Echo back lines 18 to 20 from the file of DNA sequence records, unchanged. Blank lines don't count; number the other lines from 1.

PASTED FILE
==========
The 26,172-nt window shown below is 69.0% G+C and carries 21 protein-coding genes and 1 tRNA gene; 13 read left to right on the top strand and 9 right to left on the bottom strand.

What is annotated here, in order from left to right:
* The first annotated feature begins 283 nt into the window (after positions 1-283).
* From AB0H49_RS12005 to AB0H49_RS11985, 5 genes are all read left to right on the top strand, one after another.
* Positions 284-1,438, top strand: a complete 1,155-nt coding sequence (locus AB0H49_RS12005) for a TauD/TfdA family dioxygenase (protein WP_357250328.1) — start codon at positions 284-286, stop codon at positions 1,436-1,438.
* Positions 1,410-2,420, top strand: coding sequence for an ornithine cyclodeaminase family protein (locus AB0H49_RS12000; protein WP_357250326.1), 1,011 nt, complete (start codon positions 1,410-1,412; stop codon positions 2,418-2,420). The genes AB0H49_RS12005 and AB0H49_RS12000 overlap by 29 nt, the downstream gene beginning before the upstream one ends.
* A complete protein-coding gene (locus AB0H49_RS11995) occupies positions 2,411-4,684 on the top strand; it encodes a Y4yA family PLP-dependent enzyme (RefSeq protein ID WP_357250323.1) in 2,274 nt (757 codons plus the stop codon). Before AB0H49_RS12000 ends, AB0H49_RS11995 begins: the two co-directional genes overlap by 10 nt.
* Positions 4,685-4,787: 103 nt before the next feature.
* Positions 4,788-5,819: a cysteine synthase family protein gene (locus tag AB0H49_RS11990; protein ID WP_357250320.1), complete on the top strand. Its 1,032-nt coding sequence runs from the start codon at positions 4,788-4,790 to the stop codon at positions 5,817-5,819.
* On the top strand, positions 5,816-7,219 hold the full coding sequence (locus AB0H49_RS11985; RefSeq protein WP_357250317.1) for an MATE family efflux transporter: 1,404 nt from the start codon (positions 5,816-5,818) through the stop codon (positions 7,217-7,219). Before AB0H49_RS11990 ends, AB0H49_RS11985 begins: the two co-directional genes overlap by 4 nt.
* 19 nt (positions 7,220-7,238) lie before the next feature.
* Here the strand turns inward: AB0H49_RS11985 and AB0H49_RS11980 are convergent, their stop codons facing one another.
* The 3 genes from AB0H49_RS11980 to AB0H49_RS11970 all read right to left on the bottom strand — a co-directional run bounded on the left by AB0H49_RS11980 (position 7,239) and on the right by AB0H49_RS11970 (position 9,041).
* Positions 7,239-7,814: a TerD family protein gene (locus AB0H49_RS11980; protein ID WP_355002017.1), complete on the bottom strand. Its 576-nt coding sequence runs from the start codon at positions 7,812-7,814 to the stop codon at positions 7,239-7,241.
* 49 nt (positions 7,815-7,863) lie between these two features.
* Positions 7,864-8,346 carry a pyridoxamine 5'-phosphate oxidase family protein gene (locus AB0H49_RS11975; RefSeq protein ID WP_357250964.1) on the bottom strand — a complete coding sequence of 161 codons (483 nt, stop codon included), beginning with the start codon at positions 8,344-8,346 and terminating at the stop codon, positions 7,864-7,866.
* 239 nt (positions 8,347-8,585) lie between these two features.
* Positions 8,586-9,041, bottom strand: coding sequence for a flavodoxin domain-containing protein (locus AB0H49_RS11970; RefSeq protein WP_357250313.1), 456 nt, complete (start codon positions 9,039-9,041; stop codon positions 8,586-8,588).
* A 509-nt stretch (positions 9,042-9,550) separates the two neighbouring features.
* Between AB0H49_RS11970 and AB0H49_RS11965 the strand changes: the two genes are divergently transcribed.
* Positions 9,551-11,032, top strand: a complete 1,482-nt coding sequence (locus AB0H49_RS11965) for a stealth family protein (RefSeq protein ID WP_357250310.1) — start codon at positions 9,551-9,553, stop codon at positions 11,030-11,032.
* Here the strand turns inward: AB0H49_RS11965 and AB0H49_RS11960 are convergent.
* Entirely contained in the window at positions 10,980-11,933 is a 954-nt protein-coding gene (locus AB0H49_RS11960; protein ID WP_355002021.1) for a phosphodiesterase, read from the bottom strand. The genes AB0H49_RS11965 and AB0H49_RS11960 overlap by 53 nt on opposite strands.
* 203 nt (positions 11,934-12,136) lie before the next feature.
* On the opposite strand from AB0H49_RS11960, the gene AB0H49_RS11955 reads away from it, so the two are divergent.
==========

* Positions 8,586-9,041, bottom strand: coding sequence for a flavodoxin domain-containing protein (locus AB0H49_RS11970; RefSeq protein WP_357250313.1), 456 nt, complete (start codon positions 9,039-9,041; stop codon positions 8,586-8,588).
* A 509-nt stretch (positions 9,042-9,550) separates the two neighbouring features.
* Between AB0H49_RS11970 and AB0H49_RS11965 the strand changes: the two genes are divergently transcribed.